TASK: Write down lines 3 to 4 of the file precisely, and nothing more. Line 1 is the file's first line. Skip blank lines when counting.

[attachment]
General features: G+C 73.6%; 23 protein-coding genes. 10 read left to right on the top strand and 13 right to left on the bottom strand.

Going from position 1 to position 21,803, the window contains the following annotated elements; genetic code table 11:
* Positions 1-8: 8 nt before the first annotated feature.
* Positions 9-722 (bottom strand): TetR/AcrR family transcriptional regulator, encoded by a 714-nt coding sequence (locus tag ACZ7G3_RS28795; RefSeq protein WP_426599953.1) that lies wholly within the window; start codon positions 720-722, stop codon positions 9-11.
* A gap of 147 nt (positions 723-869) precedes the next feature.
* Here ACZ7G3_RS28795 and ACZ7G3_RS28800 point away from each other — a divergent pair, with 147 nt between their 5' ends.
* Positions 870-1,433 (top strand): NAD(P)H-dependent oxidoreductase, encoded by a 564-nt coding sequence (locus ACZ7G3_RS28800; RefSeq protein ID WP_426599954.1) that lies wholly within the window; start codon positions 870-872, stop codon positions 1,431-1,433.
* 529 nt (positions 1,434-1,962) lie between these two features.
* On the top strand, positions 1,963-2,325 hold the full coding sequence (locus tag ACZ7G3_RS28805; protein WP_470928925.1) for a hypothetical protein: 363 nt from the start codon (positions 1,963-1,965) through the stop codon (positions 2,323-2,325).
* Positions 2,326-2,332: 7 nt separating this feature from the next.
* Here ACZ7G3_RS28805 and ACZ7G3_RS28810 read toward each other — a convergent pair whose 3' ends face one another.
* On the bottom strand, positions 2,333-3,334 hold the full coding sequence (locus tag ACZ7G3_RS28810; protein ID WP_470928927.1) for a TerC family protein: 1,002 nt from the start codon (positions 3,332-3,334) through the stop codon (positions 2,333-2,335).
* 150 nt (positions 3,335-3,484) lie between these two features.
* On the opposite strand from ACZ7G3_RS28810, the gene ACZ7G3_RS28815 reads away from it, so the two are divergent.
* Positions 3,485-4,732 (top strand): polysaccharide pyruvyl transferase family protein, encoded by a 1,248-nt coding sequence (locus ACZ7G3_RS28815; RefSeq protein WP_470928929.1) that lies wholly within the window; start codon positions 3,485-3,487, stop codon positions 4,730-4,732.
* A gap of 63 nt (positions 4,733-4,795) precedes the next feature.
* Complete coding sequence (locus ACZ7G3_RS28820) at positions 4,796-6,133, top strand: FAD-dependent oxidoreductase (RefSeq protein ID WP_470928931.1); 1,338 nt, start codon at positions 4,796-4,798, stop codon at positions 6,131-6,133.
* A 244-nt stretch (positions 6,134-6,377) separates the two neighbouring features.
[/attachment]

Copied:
* Positions 1-8: 8 nt before the first annotated feature.
* Positions 9-722 (bottom strand): TetR/AcrR family transcriptional regulator, encoded by a 714-nt coding sequence (locus tag ACZ7G3_RS28795; RefSeq protein WP_426599953.1) that lies wholly within the window; start codon positions 720-722, stop codon positions 9-11.